Today I had the privilege and honor of serving on a timely and important panel — Building Bridges While Fighting Racism and Xenophobia — presented as part of the 2020 American Alliance of Museums’ virtual conference. This timely conversation comes on the heels of the tragic and unnecessary murder of George Floyd, a Black man, by the Minneapolis police. This tragedy is yet another reminder of the systemic racism that persists in our nation and its institutions, which includes museums. Our panel sought to explore the issues of racism and xenophobia, and how museums can work to thwart this and bring about change.
I’m most grateful to the 650+ people who tuned in for this panel discussion. It shows that there is great desire and need for further discussion on this topic. We have much to learn from each other. To watch the archived version of this discussion, or other panels from the virtual conference, head over to the American Alliance of Museums’ website for the conference recordings.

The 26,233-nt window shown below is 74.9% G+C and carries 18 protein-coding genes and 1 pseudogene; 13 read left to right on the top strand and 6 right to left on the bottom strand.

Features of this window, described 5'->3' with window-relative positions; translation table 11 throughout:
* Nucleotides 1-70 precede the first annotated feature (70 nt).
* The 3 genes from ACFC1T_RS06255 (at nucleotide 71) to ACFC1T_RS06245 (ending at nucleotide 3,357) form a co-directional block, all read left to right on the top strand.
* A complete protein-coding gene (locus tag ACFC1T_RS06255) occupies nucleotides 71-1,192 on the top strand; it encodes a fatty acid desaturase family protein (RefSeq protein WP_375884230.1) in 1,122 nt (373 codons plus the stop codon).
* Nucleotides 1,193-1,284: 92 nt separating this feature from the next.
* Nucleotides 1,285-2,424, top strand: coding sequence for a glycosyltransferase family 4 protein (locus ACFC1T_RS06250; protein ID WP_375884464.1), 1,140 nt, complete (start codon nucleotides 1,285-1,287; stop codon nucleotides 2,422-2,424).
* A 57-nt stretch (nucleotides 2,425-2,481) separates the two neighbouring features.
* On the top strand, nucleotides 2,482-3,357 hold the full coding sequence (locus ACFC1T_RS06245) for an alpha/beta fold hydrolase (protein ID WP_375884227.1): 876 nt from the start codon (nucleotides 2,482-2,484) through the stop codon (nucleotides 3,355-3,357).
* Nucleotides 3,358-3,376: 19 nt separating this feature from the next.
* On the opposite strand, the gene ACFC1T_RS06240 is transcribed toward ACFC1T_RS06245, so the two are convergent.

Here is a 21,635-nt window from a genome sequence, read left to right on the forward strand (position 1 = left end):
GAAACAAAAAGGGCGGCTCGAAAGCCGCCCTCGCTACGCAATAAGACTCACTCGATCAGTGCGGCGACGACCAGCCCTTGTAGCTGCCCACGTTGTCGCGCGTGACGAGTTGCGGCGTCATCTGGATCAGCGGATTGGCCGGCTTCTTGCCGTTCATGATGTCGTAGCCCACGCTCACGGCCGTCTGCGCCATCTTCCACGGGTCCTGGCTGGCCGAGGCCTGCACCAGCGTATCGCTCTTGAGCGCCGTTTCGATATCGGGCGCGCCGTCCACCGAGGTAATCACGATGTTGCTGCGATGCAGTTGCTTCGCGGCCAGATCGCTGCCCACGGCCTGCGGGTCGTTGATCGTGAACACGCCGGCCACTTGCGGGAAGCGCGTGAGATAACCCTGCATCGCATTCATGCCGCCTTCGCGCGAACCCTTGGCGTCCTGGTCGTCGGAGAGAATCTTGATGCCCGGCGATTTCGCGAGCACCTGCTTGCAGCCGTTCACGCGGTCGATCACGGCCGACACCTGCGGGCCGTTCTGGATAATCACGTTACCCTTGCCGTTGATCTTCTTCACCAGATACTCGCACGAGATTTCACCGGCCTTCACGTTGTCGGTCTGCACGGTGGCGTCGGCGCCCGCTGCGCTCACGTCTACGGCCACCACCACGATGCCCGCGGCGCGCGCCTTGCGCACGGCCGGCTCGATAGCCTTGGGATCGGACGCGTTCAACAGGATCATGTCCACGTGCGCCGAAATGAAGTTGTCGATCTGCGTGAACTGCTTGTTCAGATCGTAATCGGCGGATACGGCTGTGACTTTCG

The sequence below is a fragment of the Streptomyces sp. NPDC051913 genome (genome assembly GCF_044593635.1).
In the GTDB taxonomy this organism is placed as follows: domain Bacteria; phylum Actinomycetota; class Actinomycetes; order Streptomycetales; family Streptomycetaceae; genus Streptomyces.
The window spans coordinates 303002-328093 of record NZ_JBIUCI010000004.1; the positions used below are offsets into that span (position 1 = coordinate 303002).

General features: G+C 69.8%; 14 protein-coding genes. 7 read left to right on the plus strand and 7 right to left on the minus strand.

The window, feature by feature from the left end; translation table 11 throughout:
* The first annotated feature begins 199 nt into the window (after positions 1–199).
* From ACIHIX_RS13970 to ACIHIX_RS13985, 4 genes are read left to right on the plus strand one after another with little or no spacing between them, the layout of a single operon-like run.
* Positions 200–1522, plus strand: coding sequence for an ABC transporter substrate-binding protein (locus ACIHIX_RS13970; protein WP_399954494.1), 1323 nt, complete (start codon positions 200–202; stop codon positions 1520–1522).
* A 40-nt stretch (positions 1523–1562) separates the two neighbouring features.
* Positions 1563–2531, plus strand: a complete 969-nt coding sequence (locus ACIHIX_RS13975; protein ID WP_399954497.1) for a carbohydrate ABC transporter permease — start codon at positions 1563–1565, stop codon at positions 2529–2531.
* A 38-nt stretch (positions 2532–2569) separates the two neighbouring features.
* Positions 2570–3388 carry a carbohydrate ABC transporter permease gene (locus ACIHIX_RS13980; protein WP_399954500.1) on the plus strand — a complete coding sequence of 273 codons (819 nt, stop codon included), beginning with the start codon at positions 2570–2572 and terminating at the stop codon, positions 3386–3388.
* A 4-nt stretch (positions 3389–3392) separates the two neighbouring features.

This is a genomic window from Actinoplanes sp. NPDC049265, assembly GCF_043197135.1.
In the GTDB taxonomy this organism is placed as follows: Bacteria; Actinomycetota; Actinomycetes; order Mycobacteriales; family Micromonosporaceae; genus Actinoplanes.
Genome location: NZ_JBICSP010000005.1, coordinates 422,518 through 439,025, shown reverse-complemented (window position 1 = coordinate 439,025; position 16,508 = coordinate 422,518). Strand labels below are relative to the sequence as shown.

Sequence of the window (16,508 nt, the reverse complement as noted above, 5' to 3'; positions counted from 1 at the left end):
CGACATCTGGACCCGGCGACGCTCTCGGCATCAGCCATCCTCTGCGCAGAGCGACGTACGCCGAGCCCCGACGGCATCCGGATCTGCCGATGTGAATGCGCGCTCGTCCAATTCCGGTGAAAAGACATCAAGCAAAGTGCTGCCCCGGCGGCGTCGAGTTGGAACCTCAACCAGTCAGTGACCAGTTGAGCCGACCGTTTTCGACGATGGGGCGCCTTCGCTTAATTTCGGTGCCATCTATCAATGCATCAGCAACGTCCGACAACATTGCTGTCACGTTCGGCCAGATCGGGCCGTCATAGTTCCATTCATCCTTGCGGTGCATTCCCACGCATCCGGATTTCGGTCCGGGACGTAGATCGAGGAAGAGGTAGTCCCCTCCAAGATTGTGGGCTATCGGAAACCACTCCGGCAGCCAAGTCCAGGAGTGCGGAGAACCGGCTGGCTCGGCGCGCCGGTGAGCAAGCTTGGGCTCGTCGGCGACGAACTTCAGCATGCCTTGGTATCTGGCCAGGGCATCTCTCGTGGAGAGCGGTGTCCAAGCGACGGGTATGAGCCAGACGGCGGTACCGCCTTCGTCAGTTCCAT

While I spoke at length about hiring practices, community-based collaborations, and innovations in program design as mechanism for change, I also alluded to a very powerful speech that helped to inform and inspire my thinking about the vital role of museums serving society, especially during times of crisis.
In September 2016, at the Institute of Museum and Library Services (IMLS) Catalyst Town Hall Meeting in Philadelphia, I had the pleasure of hearing the Reverend Starsky D. Wilson deliver a poignant keynote. Reverend Wilson, who co-chaired the Ferguson Commission and serves as president & CEO of Deaconess Foundation, challenged museum and library leaders to explore how their institutions can serve as sanctuaries during times of crisis. It’s a powerful speech!